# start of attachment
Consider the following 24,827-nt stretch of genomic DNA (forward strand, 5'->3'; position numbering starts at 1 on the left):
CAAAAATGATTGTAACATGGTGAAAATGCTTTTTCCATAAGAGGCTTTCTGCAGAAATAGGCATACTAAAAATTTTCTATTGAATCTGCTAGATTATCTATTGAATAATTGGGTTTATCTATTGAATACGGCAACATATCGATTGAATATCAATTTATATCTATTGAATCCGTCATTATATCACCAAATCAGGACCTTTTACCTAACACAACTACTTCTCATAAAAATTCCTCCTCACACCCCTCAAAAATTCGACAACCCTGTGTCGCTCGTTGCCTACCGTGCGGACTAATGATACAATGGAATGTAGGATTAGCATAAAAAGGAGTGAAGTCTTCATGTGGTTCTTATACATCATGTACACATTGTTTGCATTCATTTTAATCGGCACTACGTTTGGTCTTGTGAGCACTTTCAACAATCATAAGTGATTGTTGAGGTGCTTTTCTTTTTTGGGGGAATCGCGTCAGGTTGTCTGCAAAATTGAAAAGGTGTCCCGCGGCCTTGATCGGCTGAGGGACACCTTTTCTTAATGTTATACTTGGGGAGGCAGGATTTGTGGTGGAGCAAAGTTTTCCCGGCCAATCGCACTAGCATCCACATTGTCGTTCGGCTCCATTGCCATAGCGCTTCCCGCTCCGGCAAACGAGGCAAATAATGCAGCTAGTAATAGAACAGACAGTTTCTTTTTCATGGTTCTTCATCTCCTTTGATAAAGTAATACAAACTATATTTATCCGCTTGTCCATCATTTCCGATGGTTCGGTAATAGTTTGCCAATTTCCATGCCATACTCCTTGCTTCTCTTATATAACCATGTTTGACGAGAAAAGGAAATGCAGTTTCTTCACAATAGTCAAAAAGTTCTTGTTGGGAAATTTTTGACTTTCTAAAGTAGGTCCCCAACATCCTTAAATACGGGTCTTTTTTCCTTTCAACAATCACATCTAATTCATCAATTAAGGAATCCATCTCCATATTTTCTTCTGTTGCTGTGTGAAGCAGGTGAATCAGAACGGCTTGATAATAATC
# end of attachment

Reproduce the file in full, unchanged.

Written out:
Consider the following 24,827-nt stretch of genomic DNA (forward strand, 5'->3'; position numbering starts at 1 on the left):
CAAAAATGATTGTAACATGGTGAAAATGCTTTTTCCATAAGAGGCTTTCTGCAGAAATAGGCATACTAAAAATTTTCTATTGAATCTGCTAGATTATCTATTGAATAATTGGGTTTATCTATTGAATACGGCAACATATCGATTGAATATCAATTTATATCTATTGAATCCGTCATTATATCACCAAATCAGGACCTTTTACCTAACACAACTACTTCTCATAAAAATTCCTCCTCACACCCCTCAAAAATTCGACAACCCTGTGTCGCTCGTTGCCTACCGTGCGGACTAATGATACAATGGAATGTAGGATTAGCATAAAAAGGAGTGAAGTCTTCATGTGGTTCTTATACATCATGTACACATTGTTTGCATTCATTTTAATCGGCACTACGTTTGGTCTTGTGAGCACTTTCAACAATCATAAGTGATTGTTGAGGTGCTTTTCTTTTTTGGGGGAATCGCGTCAGGTTGTCTGCAAAATTGAAAAGGTGTCCCGCGGCCTTGATCGGCTGAGGGACACCTTTTCTTAATGTTATACTTGGGGAGGCAGGATTTGTGGTGGAGCAAAGTTTTCCCGGCCAATCGCACTAGCATCCACATTGTCGTTCGGCTCCATTGCCATAGCGCTTCCCGCTCCGGCAAACGAGGCAAATAATGCAGCTAGTAATAGAACAGACAGTTTCTTTTTCATGGTTCTTCATCTCCTTTGATAAAGTAATACAAACTATATTTATCCGCTTGTCCATCATTTCCGATGGTTCGGTAATAGTTTGCCAATTTCCATGCCATACTCCTTGCTTCTCTTATATAACCATGTTTGACGAGAAAAGGAAATGCAGTTTCTTCACAATAGTCAAAAAGTTCTTGTTGGGAAATTTTTGACTTTCTAAAGTAGGTCCCCAACATCCTTAAATACGGGTCTTTTTTCCTTTCAACAATCACATCTAATTCATCAATTAAGGAATCCATCTCCATATTTTCTTCTGTTGCTGTGTGAAGCAGGTGAATCAGAACGGCTTGATAATAATC